March 20, 2007

Government policy that makes sense

BSP tells banks to ease up on ID requirement

FOR the nameless thousands oppressed by bank front liners at one time or another for not having enough proof of identification, despair no more. The Bangko Sentral ng Pilipinas is cutting down on the proofs of identification demanded by banks.

Bangko Sentral governor Amando Tetangco Jr. said on Monday the necessary IDs will be reduced to only two from the four to five IDs demanded by banks. When this will become effective, he did not say.

Banks requiring multiple proofs of identification from clients to do business with them have been known to deny service to anyone who fails to come up with four or even five identification documents.

Company or school IDs, driver’s licenses, passports, tax identification cards, voter’s ID, marriage licenses, GSIS or SSS IDs, and others are the banks’ acceptable proof of identification. “Under the new circular, any two combination of IDs should now be sufficient.”

(More at BusinessMirror, March 20, 2007)

FINALLY, a government policy that makes sense!

I could not contain my excitement as I read this story this morning and just had to fire off a congratulatory email to central bank governor Say Tetangco. More and more, it is only the Bangko Sentral, among all government institutions, that seems to be issuing policy statements and announcements that address the practical side of living in this country. It is now addressing the "human" side of the banking equation.

Majority of Filipinos don't have much money to save, and in the instance that they do have enough to put away, of course they would want to put it in the bank (never mind that they only get less than 1 percent per annum in interest rate). But sometimes their eagerness to save is confounded by the fact that some banks just exist to make one's life harder.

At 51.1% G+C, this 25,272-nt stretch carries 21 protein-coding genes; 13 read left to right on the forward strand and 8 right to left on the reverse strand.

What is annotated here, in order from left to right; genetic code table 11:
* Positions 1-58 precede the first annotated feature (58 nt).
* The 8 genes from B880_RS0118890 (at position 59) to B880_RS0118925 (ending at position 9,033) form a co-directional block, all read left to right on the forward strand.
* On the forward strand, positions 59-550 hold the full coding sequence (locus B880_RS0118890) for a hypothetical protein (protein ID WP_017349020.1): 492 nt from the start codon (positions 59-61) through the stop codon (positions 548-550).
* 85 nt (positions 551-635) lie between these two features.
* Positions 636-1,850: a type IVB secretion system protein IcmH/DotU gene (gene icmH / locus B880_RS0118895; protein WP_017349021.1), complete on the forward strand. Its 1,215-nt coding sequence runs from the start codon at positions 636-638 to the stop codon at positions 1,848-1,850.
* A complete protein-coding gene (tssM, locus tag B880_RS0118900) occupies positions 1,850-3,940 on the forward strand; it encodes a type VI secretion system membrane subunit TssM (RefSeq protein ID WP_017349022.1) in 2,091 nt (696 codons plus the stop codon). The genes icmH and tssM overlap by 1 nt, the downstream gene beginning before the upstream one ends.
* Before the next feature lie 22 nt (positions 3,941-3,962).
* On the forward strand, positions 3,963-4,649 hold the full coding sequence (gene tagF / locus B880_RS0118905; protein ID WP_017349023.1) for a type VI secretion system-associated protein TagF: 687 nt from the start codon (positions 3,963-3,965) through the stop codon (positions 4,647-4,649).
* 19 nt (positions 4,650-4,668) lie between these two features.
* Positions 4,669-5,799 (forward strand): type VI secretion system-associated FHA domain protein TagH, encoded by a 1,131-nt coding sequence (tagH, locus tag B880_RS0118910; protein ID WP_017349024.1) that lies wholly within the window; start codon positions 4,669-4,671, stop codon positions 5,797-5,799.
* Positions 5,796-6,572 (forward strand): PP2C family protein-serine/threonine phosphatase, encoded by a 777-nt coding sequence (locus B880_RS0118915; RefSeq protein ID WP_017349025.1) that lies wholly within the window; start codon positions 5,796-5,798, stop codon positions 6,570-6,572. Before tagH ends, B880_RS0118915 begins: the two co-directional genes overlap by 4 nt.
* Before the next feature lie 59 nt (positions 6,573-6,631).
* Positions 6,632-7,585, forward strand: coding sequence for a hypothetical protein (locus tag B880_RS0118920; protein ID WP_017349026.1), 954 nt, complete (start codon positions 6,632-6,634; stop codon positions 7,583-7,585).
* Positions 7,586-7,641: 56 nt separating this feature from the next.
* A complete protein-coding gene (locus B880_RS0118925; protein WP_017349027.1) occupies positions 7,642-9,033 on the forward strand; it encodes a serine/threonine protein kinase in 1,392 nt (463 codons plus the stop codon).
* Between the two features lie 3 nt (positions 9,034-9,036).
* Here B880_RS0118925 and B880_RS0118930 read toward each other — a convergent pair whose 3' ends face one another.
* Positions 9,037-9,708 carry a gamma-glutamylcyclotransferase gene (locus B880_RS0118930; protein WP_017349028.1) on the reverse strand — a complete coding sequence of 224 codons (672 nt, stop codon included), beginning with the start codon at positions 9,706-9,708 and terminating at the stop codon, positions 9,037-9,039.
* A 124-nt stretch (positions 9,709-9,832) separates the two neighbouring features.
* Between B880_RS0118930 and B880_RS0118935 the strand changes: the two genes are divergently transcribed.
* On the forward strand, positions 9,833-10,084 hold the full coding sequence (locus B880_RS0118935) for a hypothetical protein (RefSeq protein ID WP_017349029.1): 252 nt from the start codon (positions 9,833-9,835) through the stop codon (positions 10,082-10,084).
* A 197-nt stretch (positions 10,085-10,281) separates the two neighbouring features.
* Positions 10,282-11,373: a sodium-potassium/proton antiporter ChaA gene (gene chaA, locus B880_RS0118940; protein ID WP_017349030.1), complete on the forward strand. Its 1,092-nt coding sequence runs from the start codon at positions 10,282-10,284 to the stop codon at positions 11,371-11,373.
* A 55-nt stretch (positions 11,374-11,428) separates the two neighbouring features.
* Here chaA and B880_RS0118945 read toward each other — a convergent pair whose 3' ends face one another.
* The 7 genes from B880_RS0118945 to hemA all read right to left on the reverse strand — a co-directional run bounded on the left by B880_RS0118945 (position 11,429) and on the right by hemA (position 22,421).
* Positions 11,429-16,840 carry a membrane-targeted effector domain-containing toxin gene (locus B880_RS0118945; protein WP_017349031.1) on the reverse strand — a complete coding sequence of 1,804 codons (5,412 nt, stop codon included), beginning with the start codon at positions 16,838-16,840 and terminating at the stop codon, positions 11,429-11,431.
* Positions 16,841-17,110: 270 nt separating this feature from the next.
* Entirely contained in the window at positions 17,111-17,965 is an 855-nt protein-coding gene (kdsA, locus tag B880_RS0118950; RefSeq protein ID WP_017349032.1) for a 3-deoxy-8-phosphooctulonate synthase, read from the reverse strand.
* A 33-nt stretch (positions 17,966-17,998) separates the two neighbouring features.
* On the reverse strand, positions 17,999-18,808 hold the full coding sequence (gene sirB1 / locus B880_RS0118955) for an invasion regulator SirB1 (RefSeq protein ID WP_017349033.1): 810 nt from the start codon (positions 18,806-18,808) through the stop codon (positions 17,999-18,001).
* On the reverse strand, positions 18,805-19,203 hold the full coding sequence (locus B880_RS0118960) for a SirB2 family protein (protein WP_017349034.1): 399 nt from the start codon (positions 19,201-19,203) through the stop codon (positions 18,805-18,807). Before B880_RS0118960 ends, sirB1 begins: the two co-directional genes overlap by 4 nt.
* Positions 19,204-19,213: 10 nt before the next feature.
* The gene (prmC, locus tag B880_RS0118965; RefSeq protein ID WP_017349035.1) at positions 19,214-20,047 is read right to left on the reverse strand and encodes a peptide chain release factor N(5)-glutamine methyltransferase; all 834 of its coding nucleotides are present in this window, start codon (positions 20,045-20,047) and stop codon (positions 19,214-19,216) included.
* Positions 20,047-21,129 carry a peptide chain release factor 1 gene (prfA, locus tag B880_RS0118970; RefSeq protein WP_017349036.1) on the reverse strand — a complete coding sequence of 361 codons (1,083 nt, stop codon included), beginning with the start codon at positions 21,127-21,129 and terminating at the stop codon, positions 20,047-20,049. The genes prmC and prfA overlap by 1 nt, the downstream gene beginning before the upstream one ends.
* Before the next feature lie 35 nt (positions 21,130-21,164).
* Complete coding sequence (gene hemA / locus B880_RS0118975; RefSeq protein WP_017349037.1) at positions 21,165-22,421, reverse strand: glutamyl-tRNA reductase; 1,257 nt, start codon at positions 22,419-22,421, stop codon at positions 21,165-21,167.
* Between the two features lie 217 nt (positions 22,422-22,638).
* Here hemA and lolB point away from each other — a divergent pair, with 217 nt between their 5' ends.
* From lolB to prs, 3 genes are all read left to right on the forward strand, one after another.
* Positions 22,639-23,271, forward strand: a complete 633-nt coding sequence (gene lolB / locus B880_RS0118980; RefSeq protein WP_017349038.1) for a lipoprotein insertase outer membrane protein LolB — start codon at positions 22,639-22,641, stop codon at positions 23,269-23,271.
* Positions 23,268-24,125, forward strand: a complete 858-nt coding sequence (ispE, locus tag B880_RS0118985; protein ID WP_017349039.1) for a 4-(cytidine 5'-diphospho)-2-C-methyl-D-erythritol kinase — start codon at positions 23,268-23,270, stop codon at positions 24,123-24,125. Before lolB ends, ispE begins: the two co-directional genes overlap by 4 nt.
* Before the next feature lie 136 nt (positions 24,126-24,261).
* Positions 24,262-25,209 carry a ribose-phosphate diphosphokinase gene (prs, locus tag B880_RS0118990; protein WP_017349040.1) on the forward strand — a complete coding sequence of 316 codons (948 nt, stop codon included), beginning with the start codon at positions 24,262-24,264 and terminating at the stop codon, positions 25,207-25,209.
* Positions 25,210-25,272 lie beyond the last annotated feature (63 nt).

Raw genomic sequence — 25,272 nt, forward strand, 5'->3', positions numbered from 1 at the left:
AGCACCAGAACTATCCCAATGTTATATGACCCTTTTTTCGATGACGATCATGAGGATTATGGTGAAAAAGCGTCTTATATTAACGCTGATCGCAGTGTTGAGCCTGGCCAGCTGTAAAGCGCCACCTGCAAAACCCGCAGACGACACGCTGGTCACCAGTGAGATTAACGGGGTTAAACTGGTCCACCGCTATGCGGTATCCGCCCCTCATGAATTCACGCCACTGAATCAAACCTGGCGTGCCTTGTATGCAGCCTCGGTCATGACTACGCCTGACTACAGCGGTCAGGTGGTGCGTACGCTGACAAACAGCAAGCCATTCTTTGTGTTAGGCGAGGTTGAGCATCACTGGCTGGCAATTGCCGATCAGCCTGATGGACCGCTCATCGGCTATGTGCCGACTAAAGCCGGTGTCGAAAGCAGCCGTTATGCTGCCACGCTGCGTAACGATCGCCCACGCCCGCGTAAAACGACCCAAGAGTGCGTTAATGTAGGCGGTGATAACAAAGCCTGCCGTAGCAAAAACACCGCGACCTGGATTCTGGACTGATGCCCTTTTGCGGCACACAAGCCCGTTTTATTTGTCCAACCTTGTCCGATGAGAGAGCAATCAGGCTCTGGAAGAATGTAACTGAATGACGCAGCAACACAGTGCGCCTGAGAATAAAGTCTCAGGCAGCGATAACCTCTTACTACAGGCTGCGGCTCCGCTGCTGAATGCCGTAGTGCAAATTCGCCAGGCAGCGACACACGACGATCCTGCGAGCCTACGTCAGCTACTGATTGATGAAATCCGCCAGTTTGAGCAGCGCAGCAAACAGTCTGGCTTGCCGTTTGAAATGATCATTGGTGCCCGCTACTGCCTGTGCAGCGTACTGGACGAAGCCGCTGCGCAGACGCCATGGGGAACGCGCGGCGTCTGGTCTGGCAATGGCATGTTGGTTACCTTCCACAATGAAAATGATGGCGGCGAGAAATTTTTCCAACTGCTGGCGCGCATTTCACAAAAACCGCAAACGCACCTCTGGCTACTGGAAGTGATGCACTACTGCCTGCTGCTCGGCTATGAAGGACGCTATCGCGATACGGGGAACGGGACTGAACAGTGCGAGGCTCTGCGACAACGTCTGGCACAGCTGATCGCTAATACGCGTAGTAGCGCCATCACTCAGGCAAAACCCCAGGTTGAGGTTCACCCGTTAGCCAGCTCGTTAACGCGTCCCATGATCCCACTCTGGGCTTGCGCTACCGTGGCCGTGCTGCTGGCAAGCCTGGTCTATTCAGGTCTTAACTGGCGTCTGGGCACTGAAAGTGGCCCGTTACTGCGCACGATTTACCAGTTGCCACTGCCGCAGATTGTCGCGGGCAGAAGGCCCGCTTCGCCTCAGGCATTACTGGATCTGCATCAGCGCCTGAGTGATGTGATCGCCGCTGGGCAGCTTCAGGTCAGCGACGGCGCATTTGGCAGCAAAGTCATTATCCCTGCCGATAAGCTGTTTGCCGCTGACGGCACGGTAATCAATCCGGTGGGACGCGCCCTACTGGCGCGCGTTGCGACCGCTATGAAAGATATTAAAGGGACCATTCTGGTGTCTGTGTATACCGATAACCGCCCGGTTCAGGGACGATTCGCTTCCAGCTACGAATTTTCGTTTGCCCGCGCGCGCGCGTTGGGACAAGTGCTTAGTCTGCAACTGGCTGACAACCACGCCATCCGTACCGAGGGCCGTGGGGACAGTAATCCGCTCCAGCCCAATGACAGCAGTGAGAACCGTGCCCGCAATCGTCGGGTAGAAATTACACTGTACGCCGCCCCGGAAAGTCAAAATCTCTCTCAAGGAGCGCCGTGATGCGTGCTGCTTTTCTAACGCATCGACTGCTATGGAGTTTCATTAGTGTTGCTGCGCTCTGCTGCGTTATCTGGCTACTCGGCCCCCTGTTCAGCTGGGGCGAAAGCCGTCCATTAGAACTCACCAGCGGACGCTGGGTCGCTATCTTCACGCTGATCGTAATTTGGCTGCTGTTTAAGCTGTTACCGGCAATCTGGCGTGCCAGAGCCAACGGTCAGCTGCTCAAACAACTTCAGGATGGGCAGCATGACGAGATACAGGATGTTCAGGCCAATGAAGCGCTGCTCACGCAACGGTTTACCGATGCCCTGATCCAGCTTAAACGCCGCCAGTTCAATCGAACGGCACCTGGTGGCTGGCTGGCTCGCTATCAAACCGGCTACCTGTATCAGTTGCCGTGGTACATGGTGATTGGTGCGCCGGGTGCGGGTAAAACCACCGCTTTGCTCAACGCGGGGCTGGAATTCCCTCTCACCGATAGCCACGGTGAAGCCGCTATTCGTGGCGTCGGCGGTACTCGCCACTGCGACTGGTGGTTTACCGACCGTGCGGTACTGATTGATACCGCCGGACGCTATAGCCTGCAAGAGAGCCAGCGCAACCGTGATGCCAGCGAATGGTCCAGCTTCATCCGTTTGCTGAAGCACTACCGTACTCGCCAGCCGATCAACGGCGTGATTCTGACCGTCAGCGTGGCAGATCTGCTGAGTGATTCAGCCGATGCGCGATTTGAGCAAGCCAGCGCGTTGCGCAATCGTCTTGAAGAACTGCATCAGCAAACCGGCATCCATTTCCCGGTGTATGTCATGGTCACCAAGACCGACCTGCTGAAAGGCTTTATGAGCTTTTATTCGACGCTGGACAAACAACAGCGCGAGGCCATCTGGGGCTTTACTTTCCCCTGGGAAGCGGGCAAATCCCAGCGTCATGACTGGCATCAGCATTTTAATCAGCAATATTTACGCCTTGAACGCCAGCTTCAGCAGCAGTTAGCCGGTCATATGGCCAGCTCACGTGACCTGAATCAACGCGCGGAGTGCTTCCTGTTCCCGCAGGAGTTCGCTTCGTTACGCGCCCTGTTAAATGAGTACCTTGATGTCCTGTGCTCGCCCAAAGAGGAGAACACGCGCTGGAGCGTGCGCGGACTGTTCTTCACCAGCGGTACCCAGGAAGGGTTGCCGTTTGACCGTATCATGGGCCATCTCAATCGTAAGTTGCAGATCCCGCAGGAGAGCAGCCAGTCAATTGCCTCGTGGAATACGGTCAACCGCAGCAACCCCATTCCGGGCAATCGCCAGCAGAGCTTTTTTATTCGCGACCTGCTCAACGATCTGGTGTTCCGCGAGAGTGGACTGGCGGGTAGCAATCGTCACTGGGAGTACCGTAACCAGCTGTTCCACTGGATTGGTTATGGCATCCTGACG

There was a time I was standing in line at an Equitable-PCI branch in Quezon City and I heard an ongoing exchange between a bank officer and a student of perhaps 15 years of age. Being that young, she of course, had only her school I.D. to present. She was still in her school uniform too. The bank officer proceeded to ask her for other ID like a passport (duh!), certification from her school and her barangay, and a few other requirements that she was told to submit to enable her to open an account. Pobrecita naman!

The girl, I observed, was so excited about opening an account, perhaps for the first time in her life to do so, only to be told that she couldn't because she was missing hundreds of requirements! From the looks of her, she wasn't going to deposit more than P1,0000, not enough to set off anti-money laundering alarm bells off, and yet the bank officer just gave her a hard time. Of course the girl was crestfallen. I doubt if she even returned to the bank to submit those requirements. (On second thought, maybe her deposit was too small for the bank that the officer purposely tried to dissuade her from opening an account?)

Perhaps the Bangko Sentral can follow up this policy on easing up of ID requirements with a campaign to save. I remember when I was still in prep or grade 1, there was a massive campaign by the central bank for people to save and put their money in the bank. There was even a catchy TV/radio ad then, the lyrics of which I forget now, that played endlessly. Our school was in a frenzy getting us kids to save. I even remember putting all my coins in a piggy bank which I later bought to my bank, Monte de Piedad I believe it was, so I could deposit my "riches."

These days, kids are all about spending, even if its beyond their means or their parents' means. There is no financial education at all about setting aside money for the future.

Anyhow, I hope the BSP does continue with issuing its practical policies, perhaps next trying to impress on the Bureau of Treasury why having low interest rates discourages savers. More on that next week.

(Photo from

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